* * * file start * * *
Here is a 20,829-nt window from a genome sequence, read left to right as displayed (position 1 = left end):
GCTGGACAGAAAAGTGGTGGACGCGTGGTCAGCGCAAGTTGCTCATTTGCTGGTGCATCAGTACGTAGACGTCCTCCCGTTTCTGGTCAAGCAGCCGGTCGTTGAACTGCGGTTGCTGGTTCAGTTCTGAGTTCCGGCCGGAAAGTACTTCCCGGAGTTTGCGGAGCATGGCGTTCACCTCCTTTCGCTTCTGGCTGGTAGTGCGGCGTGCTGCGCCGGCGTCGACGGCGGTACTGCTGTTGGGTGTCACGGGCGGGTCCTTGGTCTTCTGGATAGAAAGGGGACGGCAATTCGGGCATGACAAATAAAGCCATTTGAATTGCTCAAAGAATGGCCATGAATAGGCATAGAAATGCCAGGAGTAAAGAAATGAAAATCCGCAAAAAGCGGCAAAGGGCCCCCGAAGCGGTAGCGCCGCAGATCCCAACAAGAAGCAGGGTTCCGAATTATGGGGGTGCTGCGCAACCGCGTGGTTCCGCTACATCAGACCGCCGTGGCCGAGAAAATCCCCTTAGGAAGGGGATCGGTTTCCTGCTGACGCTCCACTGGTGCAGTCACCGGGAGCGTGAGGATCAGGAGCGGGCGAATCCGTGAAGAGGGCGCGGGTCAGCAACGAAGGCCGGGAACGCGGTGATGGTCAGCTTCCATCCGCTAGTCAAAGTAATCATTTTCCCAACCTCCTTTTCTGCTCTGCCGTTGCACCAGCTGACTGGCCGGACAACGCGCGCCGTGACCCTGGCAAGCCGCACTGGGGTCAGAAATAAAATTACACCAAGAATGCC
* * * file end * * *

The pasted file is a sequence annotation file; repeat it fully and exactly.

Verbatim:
Here is a 20,829-nt window from a genome sequence, read left to right as displayed (position 1 = left end):
GCTGGACAGAAAAGTGGTGGACGCGTGGTCAGCGCAAGTTGCTCATTTGCTGGTGCATCAGTACGTAGACGTCCTCCCGTTTCTGGTCAAGCAGCCGGTCGTTGAACTGCGGTTGCTGGTTCAGTTCTGAGTTCCGGCCGGAAAGTACTTCCCGGAGTTTGCGGAGCATGGCGTTCACCTCCTTTCGCTTCTGGCTGGTAGTGCGGCGTGCTGCGCCGGCGTCGACGGCGGTACTGCTGTTGGGTGTCACGGGCGGGTCCTTGGTCTTCTGGATAGAAAGGGGACGGCAATTCGGGCATGACAAATAAAGCCATTTGAATTGCTCAAAGAATGGCCATGAATAGGCATAGAAATGCCAGGAGTAAAGAAATGAAAATCCGCAAAAAGCGGCAAAGGGCCCCCGAAGCGGTAGCGCCGCAGATCCCAACAAGAAGCAGGGTTCCGAATTATGGGGGTGCTGCGCAACCGCGTGGTTCCGCTACATCAGACCGCCGTGGCCGAGAAAATCCCCTTAGGAAGGGGATCGGTTTCCTGCTGACGCTCCACTGGTGCAGTCACCGGGAGCGTGAGGATCAGGAGCGGGCGAATCCGTGAAGAGGGCGCGGGTCAGCAACGAAGGCCGGGAACGCGGTGATGGTCAGCTTCCATCCGCTAGTCAAAGTAATCATTTTCCCAACCTCCTTTTCTGCTCTGCCGTTGCACCAGCTGACTGGCCGGACAACGCGCGCCGTGACCCTGGCAAGCCGCACTGGGGTCAGAAATAAAATTACACCAAGAATGCC